Allow child to apply glue to foam pieces and place on foam frame. When finished, allow frame to dry. Apply magnet strips to back of frame, supply photo and use on refrigerator or other metallic surface. If using picture frame, you may need to sand it to properly prepare the surface. Once foam frame is dry, apply glue to prepared picture frame and glue foam frame to it.
standard 8.5 x 11 piece of paper
pencil -- new, unsharpened one works best
Starting from one corner of the paper, roll the paper around the pencil until the whole paper is rolled around the pencil. Secure corner with a piece of tape. Lift paper and allow pencil to fall out. On one end of the rolled paper, cut the slanted end straight across with the scissors. On the same end, make a diagonal cut 1-2cm below the straight across cut; this cut should only cut 3/4 of the way through. Straighten out the flat of paper left attached. It should be the shape of an arrow (triangular). Bend the triangular flap over the end of the tube. Place the end with the flap in your mouth; do not touch the flap with your tongue. Blow to make noise. Experiment with blowing to make lower and higher pitch noises.
paper towel or toilet paper tube
rubber band of the size to fit over end of tube
square of wax paper of a size to fit over end of tube
allow 3cm extra to secure with rubber band
white glue (optional, this will hold the wax paper more securely)
markers or paint to decorate tube
Decorate tube with markers or paint. Apply ring of glue around one end of the tube 1cm from the end of the tube. Place wax paper square over (glued) end of tube; secure with rubber band. When child hums into open end of tube the wax paper vibrates to make the kazoo sound. Experiment humming different sounds into kazoo. Make kazoos with different length tubes and compare the sounds.
two paper plates
handful of beans, lentils, rice or macaroni
green construction paper
Cut turtle leg shapes (trapezoids work well) and a head shape (circle w/ a long neck) from green construction paper. Allow child to decorate bottom of both paper plates; the will be the shell of the turtle. Place paper plates together, decorated sides out, insides together to form "tambourine". Staple together inserting legs as appropriate. Leave the neck area unstapled. Place handful of beans/lentils/rice/macaroni in to turtle body and staple the rest of the paper plates together, inserting neck and head where appropriate.
bell shaped clear plastic container (a 1lb deli container works well)
assorted colors of yarn and/or curling ribbon
clear double-sided tape
Supervise child as they cut yarn and/or ribbon into long pieces for the tentacles. Apply double-sided tape to the inside rim of the clear plastic container (I found I needed to do this myself, it was just too much for my three year-old). Stick yarn and/or ribbon to the outward sticky side of the tape. Have fun. My three year-old particularly enjoyed dancing and twirling with his jellyfish. For photographs click here.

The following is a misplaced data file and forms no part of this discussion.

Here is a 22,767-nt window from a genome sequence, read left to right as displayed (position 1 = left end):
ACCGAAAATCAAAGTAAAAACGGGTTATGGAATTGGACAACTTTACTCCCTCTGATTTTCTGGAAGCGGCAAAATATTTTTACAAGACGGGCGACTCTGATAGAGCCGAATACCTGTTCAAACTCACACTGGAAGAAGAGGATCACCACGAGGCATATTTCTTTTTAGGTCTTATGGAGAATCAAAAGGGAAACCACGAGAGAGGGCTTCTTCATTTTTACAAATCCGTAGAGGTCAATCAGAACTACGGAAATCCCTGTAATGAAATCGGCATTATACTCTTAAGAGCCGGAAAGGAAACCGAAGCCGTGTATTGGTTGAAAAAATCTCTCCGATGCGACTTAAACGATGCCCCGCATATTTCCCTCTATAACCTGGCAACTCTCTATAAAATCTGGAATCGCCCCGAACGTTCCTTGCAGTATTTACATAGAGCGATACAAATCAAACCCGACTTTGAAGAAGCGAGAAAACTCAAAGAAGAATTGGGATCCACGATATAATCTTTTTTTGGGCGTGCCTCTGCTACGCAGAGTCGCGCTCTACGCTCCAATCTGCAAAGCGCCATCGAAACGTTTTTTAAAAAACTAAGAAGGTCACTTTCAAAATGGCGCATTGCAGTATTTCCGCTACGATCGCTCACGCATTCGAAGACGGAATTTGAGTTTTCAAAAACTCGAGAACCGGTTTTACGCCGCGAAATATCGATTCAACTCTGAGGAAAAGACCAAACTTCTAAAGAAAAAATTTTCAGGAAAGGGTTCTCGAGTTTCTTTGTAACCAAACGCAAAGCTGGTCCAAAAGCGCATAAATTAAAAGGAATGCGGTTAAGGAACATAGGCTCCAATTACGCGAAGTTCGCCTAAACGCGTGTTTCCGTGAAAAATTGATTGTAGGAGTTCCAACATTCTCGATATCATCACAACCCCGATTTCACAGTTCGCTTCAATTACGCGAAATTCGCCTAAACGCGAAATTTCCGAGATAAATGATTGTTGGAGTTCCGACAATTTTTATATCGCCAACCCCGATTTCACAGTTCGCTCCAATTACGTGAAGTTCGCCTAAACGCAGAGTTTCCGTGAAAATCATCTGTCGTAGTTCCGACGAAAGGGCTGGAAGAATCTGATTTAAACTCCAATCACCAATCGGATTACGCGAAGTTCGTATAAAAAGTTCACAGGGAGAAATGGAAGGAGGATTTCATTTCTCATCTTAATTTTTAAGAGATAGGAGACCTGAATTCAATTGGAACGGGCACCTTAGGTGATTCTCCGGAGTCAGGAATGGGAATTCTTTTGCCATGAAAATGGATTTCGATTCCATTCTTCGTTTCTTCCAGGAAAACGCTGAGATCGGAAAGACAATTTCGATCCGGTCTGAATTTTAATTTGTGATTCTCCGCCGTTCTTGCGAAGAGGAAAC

white tube sock
red felt (approx 3" x 1")
Allow the child to decorate the white tube sock snake with the markers. Supervise the child as they cut a snake tongue from the red felt. Super glue craft eyes to "top" of toe end of snake. Super glue tongue where the sock will naturally fit in the child's hand (think puppet). Play.
small white plastic trash bag
tape or glue
Crumple and stuff newspaper into small white plastic trash bag. When full, secure with rubber band. Pull wax paper into long sheets (2.5-3 feet). Cut wax paper into strips about 2" wide (and 2.5-3' long). These are the tentacles. Slip one end of wax paper tentacles under a loop of the rubber band to secure. Draw several simple fish shapes on the white paper and cut out. Decorate with crayons. Glue or tape fish to tentacles. These tend to be rather large jellies and kids love 'em.
Draw simple starfish shape on paper. Provide paints or marker for child to decorate sea star. While paint is still dry, sprinkle sand on wet paint to create bumpy texture. When paint is dry, have child cut sea star out using scissors. Cut one arm of the sea star off where it attaches to the body of the sea star. Poke small hole in the arm and the body of the sea star near where the leg should attach. Assist child in feeding brad first through the body and then the arm and secure. The arm should be able to rotate and "hide" behind the body of the sea star. If sea stars lose a leg, they can grow another, just like this craft.
clear contact paper
assorted colors of tissue paper (optionally cut /tearinto shapes or allow child to do this w/ scissors or by tearing)
single hole punch
Cut clear contact paper into butterfly shape or draw butterfly outline on contact paper and allow child to cut out butterfly shape. Remove backing from butterfly shape and show child how to decorate by sticking pieces of cut/torn tissue paper. For best results, encourage child to cover all of sticky part of the contact paper. Trim edges of tissue paper overhanging butterfly shape if desired. Assist child in punching hole in "body" of butterfly. Thread six inch piece of yarn through hole and tie ends together to form a loop. Hang from sunny window using tape.
11x17 poster board in desired color(s)
clear contact paper
large sequins in desired color(s)
Draw a rough outline of a fish on the poster board. Draw an oval/circle in the inside of the body of the fish approximately 2" from the edge of the fish. Assist the child in cutting the fish shape from the poster board. Then help child cut oval/circle from middle of fish. You should now have a fish with a large hole in the middle and a 2" border all around. Cut two pieces of contact paper approximately 1" larger than the hole and fix to one side of the fish. Decorate sticky contact paper with colored sequins. When finished decorating, place other piece of contact paper over hole to seal sequins. If desired use glue to decorate 2" frame with more sequins.